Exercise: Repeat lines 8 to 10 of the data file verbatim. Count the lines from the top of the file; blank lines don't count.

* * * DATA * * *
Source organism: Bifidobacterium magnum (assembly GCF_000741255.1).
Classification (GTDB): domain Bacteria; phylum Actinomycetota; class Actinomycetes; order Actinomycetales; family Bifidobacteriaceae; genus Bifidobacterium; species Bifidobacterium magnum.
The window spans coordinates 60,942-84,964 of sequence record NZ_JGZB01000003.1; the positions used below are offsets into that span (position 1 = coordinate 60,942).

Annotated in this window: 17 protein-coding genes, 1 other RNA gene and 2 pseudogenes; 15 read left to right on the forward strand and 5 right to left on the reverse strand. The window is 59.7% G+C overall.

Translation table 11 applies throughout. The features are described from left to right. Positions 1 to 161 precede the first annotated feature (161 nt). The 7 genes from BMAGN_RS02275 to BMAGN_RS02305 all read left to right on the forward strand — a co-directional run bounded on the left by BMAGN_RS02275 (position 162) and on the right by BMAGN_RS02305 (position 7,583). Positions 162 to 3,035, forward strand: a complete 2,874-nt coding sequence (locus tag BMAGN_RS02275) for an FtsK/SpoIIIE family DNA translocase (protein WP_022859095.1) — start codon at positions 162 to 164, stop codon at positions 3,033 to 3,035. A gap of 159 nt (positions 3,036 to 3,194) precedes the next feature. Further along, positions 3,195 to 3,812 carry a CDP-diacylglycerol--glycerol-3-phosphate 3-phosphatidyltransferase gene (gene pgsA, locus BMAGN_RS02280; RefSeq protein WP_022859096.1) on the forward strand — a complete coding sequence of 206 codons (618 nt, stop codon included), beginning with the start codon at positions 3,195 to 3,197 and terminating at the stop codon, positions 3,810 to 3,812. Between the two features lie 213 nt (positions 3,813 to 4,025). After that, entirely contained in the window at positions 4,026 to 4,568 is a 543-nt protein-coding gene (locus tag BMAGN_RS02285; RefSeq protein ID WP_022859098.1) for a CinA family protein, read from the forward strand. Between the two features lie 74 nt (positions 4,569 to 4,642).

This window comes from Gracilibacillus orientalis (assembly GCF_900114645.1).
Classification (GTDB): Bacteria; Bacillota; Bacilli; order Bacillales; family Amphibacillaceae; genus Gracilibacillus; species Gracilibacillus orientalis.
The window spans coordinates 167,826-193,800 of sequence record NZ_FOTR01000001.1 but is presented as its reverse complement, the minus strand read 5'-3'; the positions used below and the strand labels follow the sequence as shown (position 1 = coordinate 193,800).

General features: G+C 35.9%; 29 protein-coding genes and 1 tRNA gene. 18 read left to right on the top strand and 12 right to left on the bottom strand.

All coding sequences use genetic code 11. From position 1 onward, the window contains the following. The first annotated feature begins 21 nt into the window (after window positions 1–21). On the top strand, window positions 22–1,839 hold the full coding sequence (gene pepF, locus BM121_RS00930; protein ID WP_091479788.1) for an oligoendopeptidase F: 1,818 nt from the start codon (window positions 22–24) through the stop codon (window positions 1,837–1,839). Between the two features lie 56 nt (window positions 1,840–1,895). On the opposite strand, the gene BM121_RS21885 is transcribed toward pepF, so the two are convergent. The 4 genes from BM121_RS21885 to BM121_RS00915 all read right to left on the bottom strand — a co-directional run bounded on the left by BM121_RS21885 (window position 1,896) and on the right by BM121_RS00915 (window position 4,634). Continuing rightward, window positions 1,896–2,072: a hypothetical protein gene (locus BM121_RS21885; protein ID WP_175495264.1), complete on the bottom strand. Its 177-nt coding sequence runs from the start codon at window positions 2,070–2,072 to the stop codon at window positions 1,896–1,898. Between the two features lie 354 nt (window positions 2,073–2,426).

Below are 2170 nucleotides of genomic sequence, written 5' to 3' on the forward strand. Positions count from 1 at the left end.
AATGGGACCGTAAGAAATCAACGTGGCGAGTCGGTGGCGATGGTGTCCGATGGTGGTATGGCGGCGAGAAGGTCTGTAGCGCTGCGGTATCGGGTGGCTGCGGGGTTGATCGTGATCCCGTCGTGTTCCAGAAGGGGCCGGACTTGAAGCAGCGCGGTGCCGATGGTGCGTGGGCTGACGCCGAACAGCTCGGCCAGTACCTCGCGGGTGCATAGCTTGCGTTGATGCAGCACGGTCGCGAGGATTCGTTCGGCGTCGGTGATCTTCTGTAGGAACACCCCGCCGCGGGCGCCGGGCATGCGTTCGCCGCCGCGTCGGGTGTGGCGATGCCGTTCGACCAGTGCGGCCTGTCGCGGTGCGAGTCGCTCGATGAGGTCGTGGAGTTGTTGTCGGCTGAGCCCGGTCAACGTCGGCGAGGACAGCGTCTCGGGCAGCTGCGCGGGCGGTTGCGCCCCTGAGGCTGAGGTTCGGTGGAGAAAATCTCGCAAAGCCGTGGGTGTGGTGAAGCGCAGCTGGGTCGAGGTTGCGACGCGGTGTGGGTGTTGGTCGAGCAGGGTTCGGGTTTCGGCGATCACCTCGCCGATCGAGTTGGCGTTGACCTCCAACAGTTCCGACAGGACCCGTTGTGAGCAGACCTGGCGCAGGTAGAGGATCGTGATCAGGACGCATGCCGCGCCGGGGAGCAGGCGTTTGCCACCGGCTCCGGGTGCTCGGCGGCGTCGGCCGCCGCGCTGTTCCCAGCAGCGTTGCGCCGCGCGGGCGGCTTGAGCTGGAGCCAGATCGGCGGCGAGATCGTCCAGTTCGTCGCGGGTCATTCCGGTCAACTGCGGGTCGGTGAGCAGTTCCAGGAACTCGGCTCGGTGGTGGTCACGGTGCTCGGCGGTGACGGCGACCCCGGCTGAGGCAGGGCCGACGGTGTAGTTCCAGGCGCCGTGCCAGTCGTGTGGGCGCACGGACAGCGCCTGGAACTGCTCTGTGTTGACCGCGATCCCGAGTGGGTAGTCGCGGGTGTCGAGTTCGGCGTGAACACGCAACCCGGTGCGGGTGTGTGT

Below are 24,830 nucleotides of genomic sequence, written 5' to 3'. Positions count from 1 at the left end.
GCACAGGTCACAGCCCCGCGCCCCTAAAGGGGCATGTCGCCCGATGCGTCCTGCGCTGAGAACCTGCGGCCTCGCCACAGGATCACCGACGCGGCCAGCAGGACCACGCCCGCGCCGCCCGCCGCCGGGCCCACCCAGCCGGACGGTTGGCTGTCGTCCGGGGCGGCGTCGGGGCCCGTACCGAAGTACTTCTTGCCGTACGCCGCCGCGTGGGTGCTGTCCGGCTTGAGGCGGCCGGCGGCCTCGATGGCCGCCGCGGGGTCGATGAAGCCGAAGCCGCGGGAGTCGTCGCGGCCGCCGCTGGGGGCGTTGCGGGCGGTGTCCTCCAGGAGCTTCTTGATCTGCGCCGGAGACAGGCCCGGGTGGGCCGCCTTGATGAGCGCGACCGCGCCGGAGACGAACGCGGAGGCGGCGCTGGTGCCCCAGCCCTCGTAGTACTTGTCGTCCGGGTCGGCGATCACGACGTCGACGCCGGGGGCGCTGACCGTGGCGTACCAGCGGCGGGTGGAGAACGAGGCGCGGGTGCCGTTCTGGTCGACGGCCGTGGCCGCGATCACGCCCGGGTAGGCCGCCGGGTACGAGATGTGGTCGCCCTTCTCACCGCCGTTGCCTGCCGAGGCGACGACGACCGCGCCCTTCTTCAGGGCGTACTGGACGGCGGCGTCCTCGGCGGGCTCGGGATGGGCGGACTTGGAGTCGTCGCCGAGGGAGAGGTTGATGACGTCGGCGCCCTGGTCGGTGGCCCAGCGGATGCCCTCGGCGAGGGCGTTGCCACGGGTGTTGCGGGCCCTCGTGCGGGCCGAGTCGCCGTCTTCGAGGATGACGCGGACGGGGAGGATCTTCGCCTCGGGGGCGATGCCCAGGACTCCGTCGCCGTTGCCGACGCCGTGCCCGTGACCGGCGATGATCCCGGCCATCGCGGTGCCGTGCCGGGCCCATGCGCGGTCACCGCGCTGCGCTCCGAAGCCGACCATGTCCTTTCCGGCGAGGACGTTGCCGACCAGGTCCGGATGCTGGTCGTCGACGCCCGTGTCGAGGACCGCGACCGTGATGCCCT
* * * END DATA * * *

The window spans coordinates 167,826-193,800 of sequence record NZ_FOTR01000001.1 but is presented as its reverse complement, the minus strand read 5'-3'; the positions used below and the strand labels follow the sequence as shown (position 1 = coordinate 193,800).

General features: G+C 35.9%; 29 protein-coding genes and 1 tRNA gene. 18 read left to right on the top strand and 12 right to left on the bottom strand.

All coding sequences use genetic code 11. From position 1 onward, the window contains the following. The first annotated feature begins 21 nt into the window (after window positions 1–21). On the top strand, window positions 22–1,839 hold the full coding sequence (gene pepF, locus BM121_RS00930; protein ID WP_091479788.1) for an oligoendopeptidase F: 1,818 nt from the start codon (window positions 22–24) through the stop codon (window positions 1,837–1,839). Between the two features lie 56 nt (window positions 1,840–1,895). On the opposite strand, the gene BM121_RS21885 is transcribed toward pepF, so the two are convergent. The 4 genes from BM121_RS21885 to BM121_RS00915 all read right to left on the bottom strand — a co-directional run bounded on the left by BM121_RS21885 (window position 1,896) and on the right by BM121_RS00915 (window position 4,634). Continuing rightward, window positions 1,896–2,072: a hypothetical protein gene (locus BM121_RS21885; protein ID WP_175495264.1), complete on the bottom strand. Its 177-nt coding sequence runs from the start codon at window positions 2,070–2,072 to the stop codon at window positions 1,896–1,898. Between the two features lie 354 nt (window positions 2,073–2,426).